This post is by MSU graduate student Andrea Morrow.
People often associate certain physical adaptations with an animal’s temporal niche, i.e. daily activity pattern. For example, some nocturnal animals have larger eyes, larger corneas, or higher concentrations of rod cells than diurnal animals . These traits are valuable for animals that are awake and active at night because they augment the collection and utilization of what little light is available, which is advantageous when it comes to avoiding predators and finding resources. While these adaptations may be valuable, nervous tissue involved in processing sensory information requires a large amount of energy to develop, maintain, and power . For this reason, it might not be a great idea for a nocturnal animal to invest extensive amounts of energy into processing complex visual information, when the amount of information obtained will always be restricted due to lack of light. Let’s think of the flip side to that. Would a diurnal animal, with plenty of light available, profit more than a nocturnal animal from expending substantial energy in visual processing?
In general, if the energetic cost is high, then the reward should also be high, or else the trait will not be maintained . We can apply this concept of costs and benefits to all sensory processing. Brain size is constrained by energetic costs , and therefore we expect energetic trade-offs when it comes to investments in specific areas or tasks. How do nocturnal vs diurnal animals utilize visual, tactile, olfactory, and auditory cues from their environment? Are some more heavily relied upon by diurnal animals, and less by nocturnal animals? If, as I suspect, diurnal animals invest more in visual processing than nocturnal animals do, does it come at a cost in the form of other sensory processing?
Dr. Barbara Lundrigan (Department of Integrative Biology), Dr. Laura Smale (Department of Psychology), and I are trying to answer some of these questions by examining multiple sensory processing structures within the brain. We want to determine whether investment trade-offs between olfactory, visual, and auditory processing occur following evolutionary shifts in activity pattern.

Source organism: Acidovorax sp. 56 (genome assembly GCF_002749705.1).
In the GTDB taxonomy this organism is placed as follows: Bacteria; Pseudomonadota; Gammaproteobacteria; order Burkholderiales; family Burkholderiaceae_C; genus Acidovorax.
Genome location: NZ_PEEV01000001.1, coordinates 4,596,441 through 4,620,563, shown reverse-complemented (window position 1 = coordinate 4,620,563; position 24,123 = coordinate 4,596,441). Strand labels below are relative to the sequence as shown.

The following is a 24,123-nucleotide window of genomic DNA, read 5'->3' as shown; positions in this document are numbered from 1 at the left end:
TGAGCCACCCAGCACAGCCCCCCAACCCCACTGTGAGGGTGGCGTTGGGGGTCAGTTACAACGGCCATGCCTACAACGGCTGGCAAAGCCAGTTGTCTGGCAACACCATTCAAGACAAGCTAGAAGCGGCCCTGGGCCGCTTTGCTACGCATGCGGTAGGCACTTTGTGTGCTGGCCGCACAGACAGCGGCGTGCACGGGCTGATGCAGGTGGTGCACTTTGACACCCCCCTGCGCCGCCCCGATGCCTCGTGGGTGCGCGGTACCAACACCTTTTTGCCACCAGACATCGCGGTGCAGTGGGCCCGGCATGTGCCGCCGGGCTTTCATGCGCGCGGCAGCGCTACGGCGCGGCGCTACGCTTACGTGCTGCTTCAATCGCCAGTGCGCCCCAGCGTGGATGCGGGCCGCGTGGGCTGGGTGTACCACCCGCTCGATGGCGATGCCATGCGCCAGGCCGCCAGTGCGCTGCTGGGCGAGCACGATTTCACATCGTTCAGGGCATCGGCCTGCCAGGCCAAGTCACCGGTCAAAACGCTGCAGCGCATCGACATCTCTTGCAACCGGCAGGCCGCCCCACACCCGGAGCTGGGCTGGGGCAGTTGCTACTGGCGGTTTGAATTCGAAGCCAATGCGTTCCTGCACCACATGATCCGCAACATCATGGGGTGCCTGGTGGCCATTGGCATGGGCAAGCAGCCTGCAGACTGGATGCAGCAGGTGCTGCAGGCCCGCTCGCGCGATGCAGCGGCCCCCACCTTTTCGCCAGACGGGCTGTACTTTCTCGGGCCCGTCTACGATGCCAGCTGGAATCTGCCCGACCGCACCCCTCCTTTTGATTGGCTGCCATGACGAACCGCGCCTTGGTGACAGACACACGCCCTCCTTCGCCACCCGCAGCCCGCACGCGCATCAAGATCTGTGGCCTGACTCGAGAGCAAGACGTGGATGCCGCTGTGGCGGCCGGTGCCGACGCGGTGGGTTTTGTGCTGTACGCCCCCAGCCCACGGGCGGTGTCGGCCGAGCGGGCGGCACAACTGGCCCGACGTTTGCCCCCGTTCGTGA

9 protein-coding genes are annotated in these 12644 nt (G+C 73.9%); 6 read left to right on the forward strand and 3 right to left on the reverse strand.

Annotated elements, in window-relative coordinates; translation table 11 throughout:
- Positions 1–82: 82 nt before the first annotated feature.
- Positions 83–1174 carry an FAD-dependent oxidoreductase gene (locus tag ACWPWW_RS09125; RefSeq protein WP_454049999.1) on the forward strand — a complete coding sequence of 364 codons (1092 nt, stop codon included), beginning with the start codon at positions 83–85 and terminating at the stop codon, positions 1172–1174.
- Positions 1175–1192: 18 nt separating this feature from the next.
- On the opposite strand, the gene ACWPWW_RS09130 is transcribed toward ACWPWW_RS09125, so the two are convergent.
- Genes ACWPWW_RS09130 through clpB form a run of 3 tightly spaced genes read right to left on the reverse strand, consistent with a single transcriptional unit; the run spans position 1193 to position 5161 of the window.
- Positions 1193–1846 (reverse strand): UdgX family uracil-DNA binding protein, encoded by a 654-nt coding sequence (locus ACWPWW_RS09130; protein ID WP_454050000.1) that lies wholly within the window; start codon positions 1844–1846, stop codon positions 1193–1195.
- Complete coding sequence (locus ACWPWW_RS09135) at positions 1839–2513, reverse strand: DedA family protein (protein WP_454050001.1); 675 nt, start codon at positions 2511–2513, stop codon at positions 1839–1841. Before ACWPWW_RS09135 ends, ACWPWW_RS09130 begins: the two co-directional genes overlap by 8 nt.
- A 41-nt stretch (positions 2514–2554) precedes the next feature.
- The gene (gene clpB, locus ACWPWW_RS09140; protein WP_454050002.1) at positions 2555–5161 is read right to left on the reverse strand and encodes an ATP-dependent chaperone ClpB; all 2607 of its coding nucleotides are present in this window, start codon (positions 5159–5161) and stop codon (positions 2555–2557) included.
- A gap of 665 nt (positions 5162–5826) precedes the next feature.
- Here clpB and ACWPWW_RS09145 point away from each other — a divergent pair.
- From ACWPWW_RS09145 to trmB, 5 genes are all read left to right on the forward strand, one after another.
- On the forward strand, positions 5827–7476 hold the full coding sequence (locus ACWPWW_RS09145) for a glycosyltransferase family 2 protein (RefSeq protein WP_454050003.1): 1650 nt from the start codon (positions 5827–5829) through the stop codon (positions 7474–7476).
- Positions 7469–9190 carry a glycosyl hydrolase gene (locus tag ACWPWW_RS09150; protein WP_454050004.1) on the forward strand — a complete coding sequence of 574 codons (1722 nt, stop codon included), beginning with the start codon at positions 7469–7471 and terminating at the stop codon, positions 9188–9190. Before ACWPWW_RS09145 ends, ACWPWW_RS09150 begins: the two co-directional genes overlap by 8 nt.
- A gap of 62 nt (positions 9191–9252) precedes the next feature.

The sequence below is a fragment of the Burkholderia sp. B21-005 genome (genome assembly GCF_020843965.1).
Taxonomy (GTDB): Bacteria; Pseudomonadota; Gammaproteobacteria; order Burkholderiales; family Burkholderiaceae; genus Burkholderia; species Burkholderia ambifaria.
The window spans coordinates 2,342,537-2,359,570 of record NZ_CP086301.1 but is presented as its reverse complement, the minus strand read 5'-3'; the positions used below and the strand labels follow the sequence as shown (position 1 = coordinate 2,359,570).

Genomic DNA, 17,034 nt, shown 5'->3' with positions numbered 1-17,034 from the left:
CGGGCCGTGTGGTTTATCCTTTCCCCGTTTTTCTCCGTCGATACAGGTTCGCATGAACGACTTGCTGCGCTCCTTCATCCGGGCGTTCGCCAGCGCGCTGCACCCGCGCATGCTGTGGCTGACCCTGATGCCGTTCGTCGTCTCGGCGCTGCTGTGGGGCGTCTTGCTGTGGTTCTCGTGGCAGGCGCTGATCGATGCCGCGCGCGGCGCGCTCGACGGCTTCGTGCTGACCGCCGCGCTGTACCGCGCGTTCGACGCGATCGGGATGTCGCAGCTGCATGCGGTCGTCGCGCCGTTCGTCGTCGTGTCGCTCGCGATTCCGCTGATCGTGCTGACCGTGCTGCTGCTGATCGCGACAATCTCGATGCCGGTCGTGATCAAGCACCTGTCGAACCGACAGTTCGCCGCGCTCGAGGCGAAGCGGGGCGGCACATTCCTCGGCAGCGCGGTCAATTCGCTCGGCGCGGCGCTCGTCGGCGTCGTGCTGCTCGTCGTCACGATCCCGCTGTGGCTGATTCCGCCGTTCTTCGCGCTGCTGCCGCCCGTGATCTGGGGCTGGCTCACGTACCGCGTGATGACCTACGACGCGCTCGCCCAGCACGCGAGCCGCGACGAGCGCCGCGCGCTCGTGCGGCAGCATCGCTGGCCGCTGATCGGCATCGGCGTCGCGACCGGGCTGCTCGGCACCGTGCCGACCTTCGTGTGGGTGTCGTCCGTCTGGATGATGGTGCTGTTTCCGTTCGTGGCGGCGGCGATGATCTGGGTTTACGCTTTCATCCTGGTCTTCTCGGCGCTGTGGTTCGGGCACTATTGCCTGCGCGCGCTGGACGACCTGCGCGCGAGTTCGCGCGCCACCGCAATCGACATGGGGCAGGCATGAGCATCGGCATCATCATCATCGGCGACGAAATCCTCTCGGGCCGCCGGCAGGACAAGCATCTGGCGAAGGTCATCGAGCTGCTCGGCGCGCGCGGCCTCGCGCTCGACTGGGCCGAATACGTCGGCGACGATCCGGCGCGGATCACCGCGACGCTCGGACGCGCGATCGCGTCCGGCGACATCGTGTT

Determining the effect of a single factor in an observational study can be a heady task, especially when it comes to complex brain structures. Ecological, behavioral, and phylogenetic factors all work in shaping brain morphology and functionality. We are sampling widely across the order of Rodentia (which includes more than 2,000 extant species) in order to include species that vary in life history, behavior, environment, and evolutionary history. Within this broad framework, we are sampling closely related species within multiple subfamilies where temporal niche transitions have occurred independently. For example, with our colleague Dr. Paul Meek, we are sampling Australian bush rats (nocturnal) and Australian swamp rats (diurnal) from the family Muridae. We are also sampling Southern flying squirrels (nocturnal) and North American red squirrels (diurnal) from the family Sciuridae. Both of these groups have independently experienced activity pattern shifts. We want to capture as many independent evolutionary shifts as possible, as well as including animals that exhibit activity patterns other than strict nocturnality and diurnality. Our working list currently includes about 30 different species from 10 subfamilies, representing several independent shifts. We have collected tissue samples from 13 species and over 80 individuals to-date.